As FOG’s Education and Outreach Coordinator, part of my interest is to contribute to developing a strong local food system. What does this mean? First, allow me to say that it is telling of how far removed from the source of our food we have collectively become that we need to use and define terms like “food system.” Simply put, a food system is how we obtain our daily bread. This includes the phases of growing, processing, packaging, and distribution.
Like many other aspects of our modern world, our food system has largely become industrialized and globalized. That is, the production and distribution processes rely on energy-intensive practices and a worldwide network of growers and distributors. While the technological advancements we see around us are amazing, there is a price to pay, particularly when it comes to food.
Although there are benefits of a globalized, industrialized food system, like eating tropical fruits out of season from around the world, there are also many costs. Costs to nutrition, the environment, economy, and equality. With a global network of food producers and distributors, how can it be that many people now have less access to fresh, nutritious foods than in previous generations?
The answer lies in the centralization of food production and distribution. Depending on access to these markets, physically and economically (or a lack thereof), community members may be left languishing in a food desert. A food desert is an area defined by the absence of access to fresh, whole foods. For those of us living in Gainesville, we don’t have to look far. Much of Gainesville (see map) is considered a Food Desert according to US Department of Agriculture statistics (shown as blue areas) defined as low-income Census tracts where a significant number or share of residents is more than 1 mile (urban) or 10 miles (rural) from the nearest supermarket[i]. One solution for addressing food deserts is to increase food production through community gardens. This increases access to fresh foods by growing them where they are eaten, condensing the food system to the local or even neighborhood scale. In addition to improved access, community gardens provide many ancillary benefits as well, such as increased public green spaces, community engagement, and fostering intergenerational interaction and learning.
In 2010, FOG produced a report detailing a Local Food Action Plan for Gainesville and Alachua County, funded through the USDA Community Food Projects Competitive Grants Program and the Lydia B. Stokes Foundation[ii]. As part of a larger strategy to address the number one recommendation in the Plan, to increase food security by increasing food production, a three-pronged approach is presented, including:
- Develop centralized urban garden network that will increase access to information, education and resources for gardeners.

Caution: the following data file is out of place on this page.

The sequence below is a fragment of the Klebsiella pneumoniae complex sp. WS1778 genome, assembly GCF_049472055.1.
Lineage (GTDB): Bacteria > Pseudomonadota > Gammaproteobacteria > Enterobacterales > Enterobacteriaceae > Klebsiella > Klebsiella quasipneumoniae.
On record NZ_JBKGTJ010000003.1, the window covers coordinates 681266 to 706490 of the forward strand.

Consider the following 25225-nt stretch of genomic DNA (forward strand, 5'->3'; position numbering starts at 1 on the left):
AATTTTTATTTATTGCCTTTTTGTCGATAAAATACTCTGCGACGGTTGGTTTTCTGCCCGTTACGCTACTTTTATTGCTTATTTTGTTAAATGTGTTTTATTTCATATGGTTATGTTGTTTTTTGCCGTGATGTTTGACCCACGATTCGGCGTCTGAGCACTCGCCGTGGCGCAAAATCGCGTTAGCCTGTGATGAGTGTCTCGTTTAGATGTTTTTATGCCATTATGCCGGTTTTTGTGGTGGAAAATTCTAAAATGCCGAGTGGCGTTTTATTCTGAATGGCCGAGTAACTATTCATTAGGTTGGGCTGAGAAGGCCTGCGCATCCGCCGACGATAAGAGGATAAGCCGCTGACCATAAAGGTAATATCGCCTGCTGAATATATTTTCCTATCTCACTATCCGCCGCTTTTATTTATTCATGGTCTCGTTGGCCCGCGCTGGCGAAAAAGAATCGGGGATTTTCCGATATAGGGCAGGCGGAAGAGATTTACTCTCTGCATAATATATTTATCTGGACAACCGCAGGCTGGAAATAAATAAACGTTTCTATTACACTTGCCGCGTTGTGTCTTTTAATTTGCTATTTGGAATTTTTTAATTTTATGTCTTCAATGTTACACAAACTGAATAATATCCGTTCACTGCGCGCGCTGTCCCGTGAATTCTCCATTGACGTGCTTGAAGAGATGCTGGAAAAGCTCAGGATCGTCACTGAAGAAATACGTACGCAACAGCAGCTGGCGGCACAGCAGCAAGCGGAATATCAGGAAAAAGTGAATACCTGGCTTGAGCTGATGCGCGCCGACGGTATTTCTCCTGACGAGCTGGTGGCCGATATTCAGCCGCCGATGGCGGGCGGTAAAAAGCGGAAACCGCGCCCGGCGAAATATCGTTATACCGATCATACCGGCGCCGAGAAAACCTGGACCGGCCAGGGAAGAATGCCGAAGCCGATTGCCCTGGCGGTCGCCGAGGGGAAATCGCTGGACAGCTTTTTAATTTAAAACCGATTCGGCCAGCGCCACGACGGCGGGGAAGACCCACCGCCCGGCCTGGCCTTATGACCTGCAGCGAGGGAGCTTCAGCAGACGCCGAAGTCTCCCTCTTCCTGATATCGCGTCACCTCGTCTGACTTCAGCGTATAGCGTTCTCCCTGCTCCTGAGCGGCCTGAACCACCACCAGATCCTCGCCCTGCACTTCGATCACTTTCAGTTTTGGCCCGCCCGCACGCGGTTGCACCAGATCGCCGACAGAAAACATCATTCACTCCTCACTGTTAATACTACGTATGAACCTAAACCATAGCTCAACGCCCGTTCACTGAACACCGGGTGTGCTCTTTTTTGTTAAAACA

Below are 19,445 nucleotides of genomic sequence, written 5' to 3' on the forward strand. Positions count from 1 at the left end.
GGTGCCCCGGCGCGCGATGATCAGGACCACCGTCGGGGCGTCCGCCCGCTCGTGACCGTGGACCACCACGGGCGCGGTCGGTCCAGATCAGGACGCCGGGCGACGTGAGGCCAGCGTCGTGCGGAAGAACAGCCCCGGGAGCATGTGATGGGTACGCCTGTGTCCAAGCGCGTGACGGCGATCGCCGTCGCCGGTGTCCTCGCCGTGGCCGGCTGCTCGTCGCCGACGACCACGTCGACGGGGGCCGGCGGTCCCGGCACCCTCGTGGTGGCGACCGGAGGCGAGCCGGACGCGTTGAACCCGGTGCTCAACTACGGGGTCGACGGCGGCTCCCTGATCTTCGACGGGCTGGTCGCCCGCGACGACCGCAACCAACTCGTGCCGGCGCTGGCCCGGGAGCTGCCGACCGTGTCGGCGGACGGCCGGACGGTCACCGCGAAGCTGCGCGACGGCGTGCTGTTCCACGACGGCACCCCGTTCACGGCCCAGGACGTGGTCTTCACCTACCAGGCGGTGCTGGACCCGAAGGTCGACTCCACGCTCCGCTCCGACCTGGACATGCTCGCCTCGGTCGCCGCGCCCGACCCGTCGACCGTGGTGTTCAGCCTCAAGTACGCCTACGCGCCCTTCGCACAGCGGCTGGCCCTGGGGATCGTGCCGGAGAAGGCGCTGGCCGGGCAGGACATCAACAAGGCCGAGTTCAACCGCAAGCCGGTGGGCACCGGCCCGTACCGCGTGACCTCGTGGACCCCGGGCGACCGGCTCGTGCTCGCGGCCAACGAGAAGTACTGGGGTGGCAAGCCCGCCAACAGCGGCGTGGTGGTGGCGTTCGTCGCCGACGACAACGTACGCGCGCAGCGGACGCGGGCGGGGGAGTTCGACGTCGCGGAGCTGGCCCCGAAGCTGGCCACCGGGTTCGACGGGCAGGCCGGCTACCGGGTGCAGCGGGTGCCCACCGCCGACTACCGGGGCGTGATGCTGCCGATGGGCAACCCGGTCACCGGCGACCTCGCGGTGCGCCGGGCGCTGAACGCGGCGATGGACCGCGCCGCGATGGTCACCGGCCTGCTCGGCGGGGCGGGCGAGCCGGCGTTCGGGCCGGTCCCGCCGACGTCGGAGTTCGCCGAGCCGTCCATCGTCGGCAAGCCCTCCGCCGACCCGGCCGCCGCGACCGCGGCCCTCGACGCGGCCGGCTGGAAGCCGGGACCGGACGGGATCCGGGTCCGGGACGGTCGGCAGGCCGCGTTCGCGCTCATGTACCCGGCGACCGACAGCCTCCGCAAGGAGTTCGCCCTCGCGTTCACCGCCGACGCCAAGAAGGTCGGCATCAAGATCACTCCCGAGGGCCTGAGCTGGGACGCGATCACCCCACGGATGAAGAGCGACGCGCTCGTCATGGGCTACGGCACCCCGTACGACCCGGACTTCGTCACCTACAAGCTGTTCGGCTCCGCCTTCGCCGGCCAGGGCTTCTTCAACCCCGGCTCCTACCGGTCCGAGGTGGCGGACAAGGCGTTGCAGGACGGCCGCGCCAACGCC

- Develop neighborhood-based gardening groups to facilitate easier access to information, education and resources.
- Select targeted low-income neighborhoods, schools and/or faith-based organizations to focus on improved gardening capabilities.
Recently, FOG has partnered with the freshly established Fred Cone Park Community Garden to commence an organic Learning Garden, with the financial support of Lucky’s Market, geared specifically towards youth age 5 – 12. It is our desire that this Learning Garden will play a part in addressing the goals outlined above to develop a strong and vibrant local food system in Gainesville and Alachua County. Specifically, we seek to engage youth in organic gardening, reinforce school curriculum related to ecology and biology, teach financial and economic literacy, and share effective communication practices. We hope that the “FOG Learning Garden” will contribute to a robust network of gardens in the neighborhoods of East Gainesville with the support and engagement of community partners like the Greater Duval Community Garden, Eastside High School Institute of Culinary Arts, UF/IFAS Extension Family Nutrition Program, and others. This network will bring greater accessibility to fresh food that is both affordable and familiar to community members. In a world full of seemingly endless problems, community gardens offer a suite of solutions for the challenges facing our youth and communities.
For a list of community gardens in Gainesville, please visit the Community Gardens page of the City of Gainesville Parks, Recreation & Cultural Affairs website. Grow Gainesville offers another great resource for community gardens and available local food. They also have an active Facebook page dedicated to discussions related to food production in Gainesville.
–Tyler Nesbit is FOG’s Education & Outreach Coordinator. Drop him a line at firstname.lastname@example.org.
[ii] Florida Certified Organic Growers and Consumers, Inc. 2010. “Community Vision for Food System Development in Gainesville-Alachua County: A Local Food Action Plan” (Available online: http://www.foginfo.org/wp-content/uploads/2012/05/FOGLFAP2010.pdf)